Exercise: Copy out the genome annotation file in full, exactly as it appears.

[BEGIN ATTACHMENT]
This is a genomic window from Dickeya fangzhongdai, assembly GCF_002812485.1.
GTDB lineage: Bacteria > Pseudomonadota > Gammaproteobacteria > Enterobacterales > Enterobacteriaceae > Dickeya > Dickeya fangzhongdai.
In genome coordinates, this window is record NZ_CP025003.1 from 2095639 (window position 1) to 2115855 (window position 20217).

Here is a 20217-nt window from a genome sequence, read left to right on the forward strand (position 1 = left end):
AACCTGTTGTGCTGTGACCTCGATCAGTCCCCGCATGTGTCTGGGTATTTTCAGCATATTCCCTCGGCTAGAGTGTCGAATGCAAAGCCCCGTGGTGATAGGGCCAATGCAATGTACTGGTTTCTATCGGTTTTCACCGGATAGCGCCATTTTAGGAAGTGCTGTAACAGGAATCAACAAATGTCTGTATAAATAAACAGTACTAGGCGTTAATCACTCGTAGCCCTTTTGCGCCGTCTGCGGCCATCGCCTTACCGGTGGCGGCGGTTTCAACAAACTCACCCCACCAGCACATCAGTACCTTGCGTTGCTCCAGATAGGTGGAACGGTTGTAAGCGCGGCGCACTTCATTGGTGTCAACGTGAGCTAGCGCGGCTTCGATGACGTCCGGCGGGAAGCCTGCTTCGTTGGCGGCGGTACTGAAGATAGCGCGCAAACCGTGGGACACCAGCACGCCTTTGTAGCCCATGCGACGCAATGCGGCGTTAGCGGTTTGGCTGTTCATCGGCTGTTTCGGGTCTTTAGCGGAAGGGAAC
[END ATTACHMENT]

This is a genomic window from Dickeya fangzhongdai, assembly GCF_002812485.1.
GTDB lineage: Bacteria > Pseudomonadota > Gammaproteobacteria > Enterobacterales > Enterobacteriaceae > Dickeya > Dickeya fangzhongdai.
In genome coordinates, this window is record NZ_CP025003.1 from 2095639 (window position 1) to 2115855 (window position 20217).

Here is a 20217-nt window from a genome sequence, read left to right on the forward strand (position 1 = left end):
AACCTGTTGTGCTGTGACCTCGATCAGTCCCCGCATGTGTCTGGGTATTTTCAGCATATTCCCTCGGCTAGAGTGTCGAATGCAAAGCCCCGTGGTGATAGGGCCAATGCAATGTACTGGTTTCTATCGGTTTTCACCGGATAGCGCCATTTTAGGAAGTGCTGTAACAGGAATCAACAAATGTCTGTATAAATAAACAGTACTAGGCGTTAATCACTCGTAGCCCTTTTGCGCCGTCTGCGGCCATCGCCTTACCGGTGGCGGCGGTTTCAACAAACTCACCCCACCAGCACATCAGTACCTTGCGTTGCTCCAGATAGGTGGAACGGTTGTAAGCGCGGCGCACTTCATTGGTGTCAACGTGAGCTAGCGCGGCTTCGATGACGTCCGGCGGGAAGCCTGCTTCGTTGGCGGCGGTACTGAAGATAGCGCGCAAACCGTGGGACACCAGCACGCCTTTGTAGCCCATGCGACGCAATGCGGCGTTAGCGGTTTGGCTGTTCATCGGCTGTTTCGGGTCTTTAGCGGAAGGGAAC